Airport Business

AUG-SEP 2018

The airport professional's source for airport industry news, articles, events, and careers.

Issue link:

Contents of this Issue


Page 44 of 51

August/September 2018 airportbusiness 45 AIRFIELD OPERATIONS such as those using small Excel tools. Collecting and sharing information in this way proved to be a very time-consuming task. As part of its strategic vision for a fully-integrated IT system for its operation, Stuttgart Airport wanted to embed the ramp operation/ground handling part of its operation into the solution, which subsequently formed the basis for the holistic system now benefitting the airport. Along with the ramp operations, by also managing the airport’s infrastructure, the integrated solution served to optimize Stuttgart Airport’s allocation of stands, gates and check-in counters; control of doors inside the terminal for separating domestic and international customers and passenger flows; and management of interfaces to the FIDS. The Project Team, Process and System The airport brought together an interdisciplinary team consisting of members of the operation, as well as those from its IT department. Inform assembled a team of experienced airport IT systems, project management and subject matter experts for each targeted department. The airport’s project lead was Eric Geigenmueller, head of IT projects-aviation. He was joined by Hans-Steffen Daehn in the role of Inform project manager. Gassner noted that, together, this Project Team set out to: • Establish joint specifications • Implement the core airport management systems, especially the AODB • Implement the pilot department (i.e., ramp passenger bus operation), inclusive of: 1. Specifications 2. Modeling in the tools including the development of new functionalities 3. Testing 4. Go-Live Roll-Out of further departments Implementing the new system while it was still under development was a challenge the project team faced. They also had to create a perfect fit of processes and systems so that all processes take place in the systems in order to avoid shadow systems. These challenges made it clear that STR’s project was not a routine IT project, but rather a change-agent project since the airport’s processes required changing. Stuttgart Airport implemented the AODB, along with seasonal flight planning and daily Stuttgart Airport is continuously enhancing the use of the system by rolling-out the optimization software in other departments together with adding new functionalities. Flughafen Stuttgart GmbH STUTTGART AIRPORT Passengers 10,527,202 passengers Take-offs and landings About 400 daily, over 100 destinations Air freight Over 20,000 tonnes (metric tons) are flown directly out of Stuttgart, 10,000 tonnes of which are air mail Airlines About 55 Airlines Passenger terminals: Terminal 1: departures and arrivals Terminal 2: departures only Terminal 3: departures and arrivals Terminal 4: departures and arrivals Flight operations area One take-off and landing runway: length: 3,345 metres, width: 45 metres Two parallel taxiways Apron: 70 hectares (2.471 acres or 10,000 square meters) 46 parking positions 7 parking positions cargo center Airport site Around 400 hectares, about 190 hectares of which are green space Terminals Shops: around 6,000 m 2 Bistros and restaurants: around 3,500 m 2 Source:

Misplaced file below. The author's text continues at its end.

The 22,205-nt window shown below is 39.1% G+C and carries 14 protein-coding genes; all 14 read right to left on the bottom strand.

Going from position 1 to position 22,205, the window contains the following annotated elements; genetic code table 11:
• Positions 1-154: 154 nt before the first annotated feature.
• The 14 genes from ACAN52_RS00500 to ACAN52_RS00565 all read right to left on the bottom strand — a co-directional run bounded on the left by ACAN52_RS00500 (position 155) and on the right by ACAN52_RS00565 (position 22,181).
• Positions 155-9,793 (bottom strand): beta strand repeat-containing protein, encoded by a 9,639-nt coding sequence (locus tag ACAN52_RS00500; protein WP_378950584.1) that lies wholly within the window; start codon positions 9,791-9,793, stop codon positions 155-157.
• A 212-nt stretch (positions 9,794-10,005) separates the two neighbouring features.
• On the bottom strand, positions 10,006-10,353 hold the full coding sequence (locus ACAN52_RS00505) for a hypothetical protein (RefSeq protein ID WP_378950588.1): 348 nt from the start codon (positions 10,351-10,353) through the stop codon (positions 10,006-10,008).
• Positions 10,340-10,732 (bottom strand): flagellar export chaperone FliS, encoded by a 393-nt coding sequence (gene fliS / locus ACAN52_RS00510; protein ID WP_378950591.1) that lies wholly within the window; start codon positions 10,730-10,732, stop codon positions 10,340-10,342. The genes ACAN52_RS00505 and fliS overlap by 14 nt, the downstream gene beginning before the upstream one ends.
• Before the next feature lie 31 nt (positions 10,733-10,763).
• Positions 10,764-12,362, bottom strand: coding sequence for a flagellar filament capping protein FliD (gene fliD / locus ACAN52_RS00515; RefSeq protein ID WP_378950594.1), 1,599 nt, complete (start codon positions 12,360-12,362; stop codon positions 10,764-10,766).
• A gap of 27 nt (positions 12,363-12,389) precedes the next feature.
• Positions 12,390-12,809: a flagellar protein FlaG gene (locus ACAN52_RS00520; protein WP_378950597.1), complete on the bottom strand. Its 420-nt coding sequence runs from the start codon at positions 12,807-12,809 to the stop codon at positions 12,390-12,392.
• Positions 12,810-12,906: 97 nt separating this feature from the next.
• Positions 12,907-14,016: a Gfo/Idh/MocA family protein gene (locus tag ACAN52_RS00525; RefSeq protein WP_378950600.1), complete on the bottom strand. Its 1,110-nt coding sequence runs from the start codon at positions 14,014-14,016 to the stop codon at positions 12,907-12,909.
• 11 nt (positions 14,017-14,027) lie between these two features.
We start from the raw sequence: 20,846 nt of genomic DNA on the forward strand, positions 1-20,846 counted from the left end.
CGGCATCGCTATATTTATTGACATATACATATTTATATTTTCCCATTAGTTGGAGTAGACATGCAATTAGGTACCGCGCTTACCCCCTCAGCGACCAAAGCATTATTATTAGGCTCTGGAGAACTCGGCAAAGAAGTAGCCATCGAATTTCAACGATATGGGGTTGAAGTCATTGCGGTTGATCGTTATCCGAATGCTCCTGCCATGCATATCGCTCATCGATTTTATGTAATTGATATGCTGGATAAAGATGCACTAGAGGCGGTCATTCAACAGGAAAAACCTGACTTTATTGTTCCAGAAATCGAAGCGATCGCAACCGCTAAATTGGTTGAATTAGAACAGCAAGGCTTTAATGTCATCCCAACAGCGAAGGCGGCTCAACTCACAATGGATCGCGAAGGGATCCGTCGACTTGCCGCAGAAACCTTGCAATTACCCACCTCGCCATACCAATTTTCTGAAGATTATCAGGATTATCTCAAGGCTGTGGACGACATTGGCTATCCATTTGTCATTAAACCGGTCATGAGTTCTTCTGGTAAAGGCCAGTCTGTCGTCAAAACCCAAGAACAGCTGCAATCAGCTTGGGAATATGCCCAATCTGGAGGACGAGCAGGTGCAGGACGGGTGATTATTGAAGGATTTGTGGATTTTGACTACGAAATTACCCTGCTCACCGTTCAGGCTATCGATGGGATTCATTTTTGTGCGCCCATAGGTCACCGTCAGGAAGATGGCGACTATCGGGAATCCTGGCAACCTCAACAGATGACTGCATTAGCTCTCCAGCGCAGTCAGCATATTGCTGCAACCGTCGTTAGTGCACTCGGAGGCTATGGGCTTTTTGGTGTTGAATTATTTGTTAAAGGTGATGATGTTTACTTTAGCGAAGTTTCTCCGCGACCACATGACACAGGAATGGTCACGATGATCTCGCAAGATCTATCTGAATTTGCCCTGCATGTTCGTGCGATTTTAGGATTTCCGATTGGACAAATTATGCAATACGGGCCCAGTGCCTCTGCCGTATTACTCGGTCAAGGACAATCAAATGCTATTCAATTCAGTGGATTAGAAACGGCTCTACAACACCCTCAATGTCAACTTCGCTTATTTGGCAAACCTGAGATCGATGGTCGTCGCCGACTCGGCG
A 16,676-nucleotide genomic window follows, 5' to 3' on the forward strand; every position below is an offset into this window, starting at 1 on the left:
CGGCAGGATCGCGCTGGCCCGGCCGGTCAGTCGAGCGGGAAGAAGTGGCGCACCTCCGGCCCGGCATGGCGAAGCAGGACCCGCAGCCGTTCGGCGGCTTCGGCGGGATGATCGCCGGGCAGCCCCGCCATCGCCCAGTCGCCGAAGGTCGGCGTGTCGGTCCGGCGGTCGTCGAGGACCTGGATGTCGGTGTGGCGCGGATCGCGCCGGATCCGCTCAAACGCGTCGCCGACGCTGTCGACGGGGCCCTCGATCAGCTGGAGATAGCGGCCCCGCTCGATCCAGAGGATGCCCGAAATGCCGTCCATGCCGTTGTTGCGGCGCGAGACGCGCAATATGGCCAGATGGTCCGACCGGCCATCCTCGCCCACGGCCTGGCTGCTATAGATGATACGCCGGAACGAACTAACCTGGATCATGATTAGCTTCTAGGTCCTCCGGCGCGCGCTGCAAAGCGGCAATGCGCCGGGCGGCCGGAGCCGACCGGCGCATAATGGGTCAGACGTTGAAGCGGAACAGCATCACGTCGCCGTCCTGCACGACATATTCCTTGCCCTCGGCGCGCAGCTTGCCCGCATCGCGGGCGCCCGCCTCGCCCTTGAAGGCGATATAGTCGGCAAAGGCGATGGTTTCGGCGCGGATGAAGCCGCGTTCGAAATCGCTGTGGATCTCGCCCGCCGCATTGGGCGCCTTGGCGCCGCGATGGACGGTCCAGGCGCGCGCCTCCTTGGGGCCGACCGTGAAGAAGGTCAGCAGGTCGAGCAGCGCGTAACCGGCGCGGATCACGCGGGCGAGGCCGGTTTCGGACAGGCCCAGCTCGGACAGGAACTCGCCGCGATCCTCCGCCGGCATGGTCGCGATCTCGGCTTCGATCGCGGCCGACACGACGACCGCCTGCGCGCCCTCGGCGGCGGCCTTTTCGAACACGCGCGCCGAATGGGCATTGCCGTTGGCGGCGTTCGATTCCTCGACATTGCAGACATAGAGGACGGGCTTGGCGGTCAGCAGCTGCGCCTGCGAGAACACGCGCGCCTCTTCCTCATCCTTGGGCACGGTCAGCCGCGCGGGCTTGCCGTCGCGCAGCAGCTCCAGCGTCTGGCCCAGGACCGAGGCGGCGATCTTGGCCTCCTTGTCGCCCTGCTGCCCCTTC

Articles in this issue

Links on this page

Archives of this issue

view archives of Airport Business - AUG-SEP 2018